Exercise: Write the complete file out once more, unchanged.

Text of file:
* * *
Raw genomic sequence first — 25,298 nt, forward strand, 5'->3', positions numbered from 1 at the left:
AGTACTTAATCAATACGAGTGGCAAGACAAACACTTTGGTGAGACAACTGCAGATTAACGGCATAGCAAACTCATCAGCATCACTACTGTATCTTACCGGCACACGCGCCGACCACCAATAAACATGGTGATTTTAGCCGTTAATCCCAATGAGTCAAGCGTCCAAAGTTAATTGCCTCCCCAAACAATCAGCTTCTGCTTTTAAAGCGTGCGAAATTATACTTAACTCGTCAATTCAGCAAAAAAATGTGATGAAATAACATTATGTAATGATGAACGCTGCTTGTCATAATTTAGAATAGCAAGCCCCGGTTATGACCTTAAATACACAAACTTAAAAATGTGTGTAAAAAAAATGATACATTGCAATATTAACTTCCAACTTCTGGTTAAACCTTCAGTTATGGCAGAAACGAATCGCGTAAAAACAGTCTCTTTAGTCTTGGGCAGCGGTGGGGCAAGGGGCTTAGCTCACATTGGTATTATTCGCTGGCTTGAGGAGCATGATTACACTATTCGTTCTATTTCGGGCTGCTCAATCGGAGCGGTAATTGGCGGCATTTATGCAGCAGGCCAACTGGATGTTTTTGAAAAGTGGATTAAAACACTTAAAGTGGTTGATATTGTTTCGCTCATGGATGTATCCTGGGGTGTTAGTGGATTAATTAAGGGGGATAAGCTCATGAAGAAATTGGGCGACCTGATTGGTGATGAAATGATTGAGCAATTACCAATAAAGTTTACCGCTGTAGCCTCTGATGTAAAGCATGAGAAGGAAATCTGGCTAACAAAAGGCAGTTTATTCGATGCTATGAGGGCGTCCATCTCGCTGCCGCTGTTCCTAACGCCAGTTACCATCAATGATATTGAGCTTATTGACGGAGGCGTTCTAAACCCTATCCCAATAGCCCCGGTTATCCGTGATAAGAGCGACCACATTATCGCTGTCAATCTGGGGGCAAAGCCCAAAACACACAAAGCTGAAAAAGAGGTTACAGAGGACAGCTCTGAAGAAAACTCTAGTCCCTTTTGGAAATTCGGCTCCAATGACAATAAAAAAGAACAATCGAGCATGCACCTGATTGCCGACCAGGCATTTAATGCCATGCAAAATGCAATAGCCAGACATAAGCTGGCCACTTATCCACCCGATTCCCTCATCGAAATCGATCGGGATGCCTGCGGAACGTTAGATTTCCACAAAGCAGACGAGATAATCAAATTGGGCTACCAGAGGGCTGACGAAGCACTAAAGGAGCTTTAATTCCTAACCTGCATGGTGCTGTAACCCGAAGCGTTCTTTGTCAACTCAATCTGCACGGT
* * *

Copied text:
Raw genomic sequence first — 25,298 nt, forward strand, 5'->3', positions numbered from 1 at the left:
AGTACTTAATCAATACGAGTGGCAAGACAAACACTTTGGTGAGACAACTGCAGATTAACGGCATAGCAAACTCATCAGCATCACTACTGTATCTTACCGGCACACGCGCCGACCACCAATAAACATGGTGATTTTAGCCGTTAATCCCAATGAGTCAAGCGTCCAAAGTTAATTGCCTCCCCAAACAATCAGCTTCTGCTTTTAAAGCGTGCGAAATTATACTTAACTCGTCAATTCAGCAAAAAAATGTGATGAAATAACATTATGTAATGATGAACGCTGCTTGTCATAATTTAGAATAGCAAGCCCCGGTTATGACCTTAAATACACAAACTTAAAAATGTGTGTAAAAAAAATGATACATTGCAATATTAACTTCCAACTTCTGGTTAAACCTTCAGTTATGGCAGAAACGAATCGCGTAAAAACAGTCTCTTTAGTCTTGGGCAGCGGTGGGGCAAGGGGCTTAGCTCACATTGGTATTATTCGCTGGCTTGAGGAGCATGATTACACTATTCGTTCTATTTCGGGCTGCTCAATCGGAGCGGTAATTGGCGGCATTTATGCAGCAGGCCAACTGGATGTTTTTGAAAAGTGGATTAAAACACTTAAAGTGGTTGATATTGTTTCGCTCATGGATGTATCCTGGGGTGTTAGTGGATTAATTAAGGGGGATAAGCTCATGAAGAAATTGGGCGACCTGATTGGTGATGAAATGATTGAGCAATTACCAATAAAGTTTACCGCTGTAGCCTCTGATGTAAAGCATGAGAAGGAAATCTGGCTAACAAAAGGCAGTTTATTCGATGCTATGAGGGCGTCCATCTCGCTGCCGCTGTTCCTAACGCCAGTTACCATCAATGATATTGAGCTTATTGACGGAGGCGTTCTAAACCCTATCCCAATAGCCCCGGTTATCCGTGATAAGAGCGACCACATTATCGCTGTCAATCTGGGGGCAAAGCCCAAAACACACAAAGCTGAAAAAGAGGTTACAGAGGACAGCTCTGAAGAAAACTCTAGTCCCTTTTGGAAATTCGGCTCCAATGACAATAAAAAAGAACAATCGAGCATGCACCTGATTGCCGACCAGGCATTTAATGCCATGCAAAATGCAATAGCCAGACATAAGCTGGCCACTTATCCACCCGATTCCCTCATCGAAATCGATCGGGATGCCTGCGGAACGTTAGATTTCCACAAAGCAGACGAGATAATCAAATTGGGCTACCAGAGGGCTGACGAAGCACTAAAGGAGCTTTAATTCCTAACCTGCATGGTGCTGTAACCCGAAGCGTTCTTTGTCAACTCAATCTGCACGGT